In my tutorial Run a commercial paper smart contract with the IBM Blockchain VSCode extension, I showed you how to deploy and interact with a commercial paper smart contract in a scenario that tracks the lifecycle of a commercial paper. But what if you want to see the “paper” trail of all the activity that has taken place during its lifecycle — meaning an immutable history of the asset (who did what, when it took place, etc.)?

Figure 1. “Papernet” — overview of commercial paper query history tutorial and organizations involved

Transaction flow

This tutorial, the second in a three-part series, shows you how to use the IBM Blockchain Platform VSCode extension to add query transaction functions to the Fabric Samples Commercial Paper smart contract using the extension to upgrade the contract after adding query functionality. You’ll provide the code changes by adding a new query class (containing query functions), and with it the means to query key/extract information from the ledger. I’ll then show you the interaction with the smart contract from a client application in DigiBank. The goal is to get the history of transactions for the lifecycle of a commercial paper instance and display its history in a nicely formatted UI/HTML table in a client browser. This tutorial is aimed at developers, and it provides specific instructions (in particular, editing source files to add provided code blocks). Take time to see what’s going on — you don’t necessarily have to understand JavaScript in great detail for this.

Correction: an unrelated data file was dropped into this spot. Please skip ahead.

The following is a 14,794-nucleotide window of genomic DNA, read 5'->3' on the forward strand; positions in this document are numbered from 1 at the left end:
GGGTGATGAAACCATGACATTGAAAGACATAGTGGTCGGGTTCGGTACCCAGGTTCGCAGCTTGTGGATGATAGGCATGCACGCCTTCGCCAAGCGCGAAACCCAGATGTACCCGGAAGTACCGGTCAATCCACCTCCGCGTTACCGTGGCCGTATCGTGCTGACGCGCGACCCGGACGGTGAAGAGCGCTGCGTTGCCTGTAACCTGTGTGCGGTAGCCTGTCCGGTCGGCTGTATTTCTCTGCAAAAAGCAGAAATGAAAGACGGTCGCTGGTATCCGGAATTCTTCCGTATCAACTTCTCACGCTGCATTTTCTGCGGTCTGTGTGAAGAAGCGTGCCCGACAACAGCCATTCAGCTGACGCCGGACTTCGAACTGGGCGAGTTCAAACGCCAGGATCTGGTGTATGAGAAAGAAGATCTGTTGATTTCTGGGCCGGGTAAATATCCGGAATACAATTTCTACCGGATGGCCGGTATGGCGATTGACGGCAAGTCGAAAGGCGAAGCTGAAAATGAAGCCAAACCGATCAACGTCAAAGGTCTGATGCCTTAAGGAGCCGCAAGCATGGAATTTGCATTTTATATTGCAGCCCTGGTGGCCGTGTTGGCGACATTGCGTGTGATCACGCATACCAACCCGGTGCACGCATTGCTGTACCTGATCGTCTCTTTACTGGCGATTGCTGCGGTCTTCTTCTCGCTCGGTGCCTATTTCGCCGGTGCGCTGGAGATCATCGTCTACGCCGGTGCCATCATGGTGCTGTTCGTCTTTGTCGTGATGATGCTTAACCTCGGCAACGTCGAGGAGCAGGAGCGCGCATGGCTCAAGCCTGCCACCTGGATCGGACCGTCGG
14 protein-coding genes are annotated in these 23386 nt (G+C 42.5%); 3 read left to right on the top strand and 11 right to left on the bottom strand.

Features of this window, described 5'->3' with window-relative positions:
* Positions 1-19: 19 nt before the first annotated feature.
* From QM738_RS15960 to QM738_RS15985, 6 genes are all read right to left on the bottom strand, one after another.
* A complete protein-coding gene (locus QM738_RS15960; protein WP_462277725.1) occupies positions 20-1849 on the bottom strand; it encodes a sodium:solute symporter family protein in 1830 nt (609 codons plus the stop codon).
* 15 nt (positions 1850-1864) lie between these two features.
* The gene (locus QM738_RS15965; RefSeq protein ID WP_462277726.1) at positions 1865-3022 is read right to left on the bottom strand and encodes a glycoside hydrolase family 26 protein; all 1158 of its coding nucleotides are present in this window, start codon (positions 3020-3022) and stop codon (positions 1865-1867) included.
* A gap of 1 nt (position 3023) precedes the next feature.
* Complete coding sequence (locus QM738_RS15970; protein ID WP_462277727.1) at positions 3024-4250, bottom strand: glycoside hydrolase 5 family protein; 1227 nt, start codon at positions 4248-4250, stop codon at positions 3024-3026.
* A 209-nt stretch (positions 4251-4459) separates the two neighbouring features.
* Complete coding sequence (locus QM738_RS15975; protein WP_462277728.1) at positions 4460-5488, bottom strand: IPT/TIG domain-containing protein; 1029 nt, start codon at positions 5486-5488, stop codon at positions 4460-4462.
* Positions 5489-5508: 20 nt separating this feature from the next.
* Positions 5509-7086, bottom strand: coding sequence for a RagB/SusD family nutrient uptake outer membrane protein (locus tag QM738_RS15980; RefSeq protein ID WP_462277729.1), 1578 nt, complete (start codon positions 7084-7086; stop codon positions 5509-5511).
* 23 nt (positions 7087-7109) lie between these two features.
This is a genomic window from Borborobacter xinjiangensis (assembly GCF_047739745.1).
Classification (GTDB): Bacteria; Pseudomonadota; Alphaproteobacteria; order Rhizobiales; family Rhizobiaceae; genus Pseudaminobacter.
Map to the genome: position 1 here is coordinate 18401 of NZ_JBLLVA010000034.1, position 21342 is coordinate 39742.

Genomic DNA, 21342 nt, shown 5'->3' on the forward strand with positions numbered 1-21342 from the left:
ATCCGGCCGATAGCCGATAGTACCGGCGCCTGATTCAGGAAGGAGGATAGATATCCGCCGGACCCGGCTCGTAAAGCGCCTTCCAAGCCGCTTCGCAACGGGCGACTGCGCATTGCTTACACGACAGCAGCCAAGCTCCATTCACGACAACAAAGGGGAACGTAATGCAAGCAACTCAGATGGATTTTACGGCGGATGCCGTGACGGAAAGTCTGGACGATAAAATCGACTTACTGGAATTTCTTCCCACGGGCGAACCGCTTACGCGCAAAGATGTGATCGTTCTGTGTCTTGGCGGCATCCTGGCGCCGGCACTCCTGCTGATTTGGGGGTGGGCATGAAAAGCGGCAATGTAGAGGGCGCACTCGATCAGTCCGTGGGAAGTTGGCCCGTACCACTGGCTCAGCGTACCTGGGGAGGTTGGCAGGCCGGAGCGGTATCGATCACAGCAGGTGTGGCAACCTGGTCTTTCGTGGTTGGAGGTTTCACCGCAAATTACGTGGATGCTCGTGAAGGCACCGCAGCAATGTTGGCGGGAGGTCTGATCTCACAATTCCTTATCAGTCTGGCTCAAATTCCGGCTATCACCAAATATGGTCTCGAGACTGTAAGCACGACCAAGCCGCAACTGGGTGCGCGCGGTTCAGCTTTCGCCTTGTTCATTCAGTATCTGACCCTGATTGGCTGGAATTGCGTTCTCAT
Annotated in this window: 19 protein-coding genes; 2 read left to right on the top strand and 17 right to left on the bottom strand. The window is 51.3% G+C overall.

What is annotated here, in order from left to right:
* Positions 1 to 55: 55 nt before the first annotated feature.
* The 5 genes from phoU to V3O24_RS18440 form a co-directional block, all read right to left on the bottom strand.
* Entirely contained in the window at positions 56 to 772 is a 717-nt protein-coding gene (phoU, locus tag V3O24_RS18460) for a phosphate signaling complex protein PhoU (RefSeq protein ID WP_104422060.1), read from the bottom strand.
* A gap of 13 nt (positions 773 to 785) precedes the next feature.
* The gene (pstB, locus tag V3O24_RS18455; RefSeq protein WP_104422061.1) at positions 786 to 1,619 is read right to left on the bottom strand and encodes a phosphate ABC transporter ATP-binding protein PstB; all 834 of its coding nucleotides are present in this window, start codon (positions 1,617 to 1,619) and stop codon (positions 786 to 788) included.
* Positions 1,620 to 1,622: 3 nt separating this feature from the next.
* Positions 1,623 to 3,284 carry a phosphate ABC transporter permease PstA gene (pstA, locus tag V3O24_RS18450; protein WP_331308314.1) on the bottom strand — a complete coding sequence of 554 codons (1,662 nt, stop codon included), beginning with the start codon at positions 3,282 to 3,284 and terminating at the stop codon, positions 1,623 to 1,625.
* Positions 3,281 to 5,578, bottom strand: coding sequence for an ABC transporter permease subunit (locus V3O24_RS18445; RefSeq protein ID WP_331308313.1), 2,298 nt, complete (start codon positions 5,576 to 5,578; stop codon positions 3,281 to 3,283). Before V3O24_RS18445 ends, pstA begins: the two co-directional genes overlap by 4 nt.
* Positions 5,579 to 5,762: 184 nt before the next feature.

Papernet: Asset history and lifecycle from a Blockchain query

To complete these tasks, you’ll use the IBM Blockchain Platform VSCode Extension, along with the new Hyperledger Fabric programming model and SDK features under the covers.

Background